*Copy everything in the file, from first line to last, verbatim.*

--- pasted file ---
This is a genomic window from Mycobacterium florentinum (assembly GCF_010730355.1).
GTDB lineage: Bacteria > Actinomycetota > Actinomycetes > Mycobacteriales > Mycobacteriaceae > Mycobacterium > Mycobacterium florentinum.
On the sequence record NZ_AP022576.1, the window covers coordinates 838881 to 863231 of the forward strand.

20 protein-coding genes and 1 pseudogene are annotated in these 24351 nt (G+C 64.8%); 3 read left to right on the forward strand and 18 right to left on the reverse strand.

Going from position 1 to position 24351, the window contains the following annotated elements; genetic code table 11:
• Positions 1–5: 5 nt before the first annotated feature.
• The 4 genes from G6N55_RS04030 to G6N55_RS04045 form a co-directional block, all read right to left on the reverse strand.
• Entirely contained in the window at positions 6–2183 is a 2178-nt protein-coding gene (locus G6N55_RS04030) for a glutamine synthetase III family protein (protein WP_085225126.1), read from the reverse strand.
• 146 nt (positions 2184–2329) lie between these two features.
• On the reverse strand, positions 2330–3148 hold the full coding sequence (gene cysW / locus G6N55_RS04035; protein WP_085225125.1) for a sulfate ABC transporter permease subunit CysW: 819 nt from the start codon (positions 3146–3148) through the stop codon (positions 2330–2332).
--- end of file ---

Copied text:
This is a genomic window from Mycobacterium florentinum (assembly GCF_010730355.1).
GTDB lineage: Bacteria > Actinomycetota > Actinomycetes > Mycobacteriales > Mycobacteriaceae > Mycobacterium > Mycobacterium florentinum.
On the sequence record NZ_AP022576.1, the window covers coordinates 838881 to 863231 of the forward strand.

20 protein-coding genes and 1 pseudogene are annotated in these 24351 nt (G+C 64.8%); 3 read left to right on the forward strand and 18 right to left on the reverse strand.

Going from position 1 to position 24351, the window contains the following annotated elements; genetic code table 11:
• Positions 1–5: 5 nt before the first annotated feature.
• The 4 genes from G6N55_RS04030 to G6N55_RS04045 form a co-directional block, all read right to left on the reverse strand.
• Entirely contained in the window at positions 6–2183 is a 2178-nt protein-coding gene (locus G6N55_RS04030) for a glutamine synthetase III family protein (protein WP_085225126.1), read from the reverse strand.
• 146 nt (positions 2184–2329) lie between these two features.
• On the reverse strand, positions 2330–3148 hold the full coding sequence (gene cysW / locus G6N55_RS04035; protein WP_085225125.1) for a sulfate ABC transporter permease subunit CysW: 819 nt from the start codon (positions 3146–3148) through the stop codon (positions 2330–2332).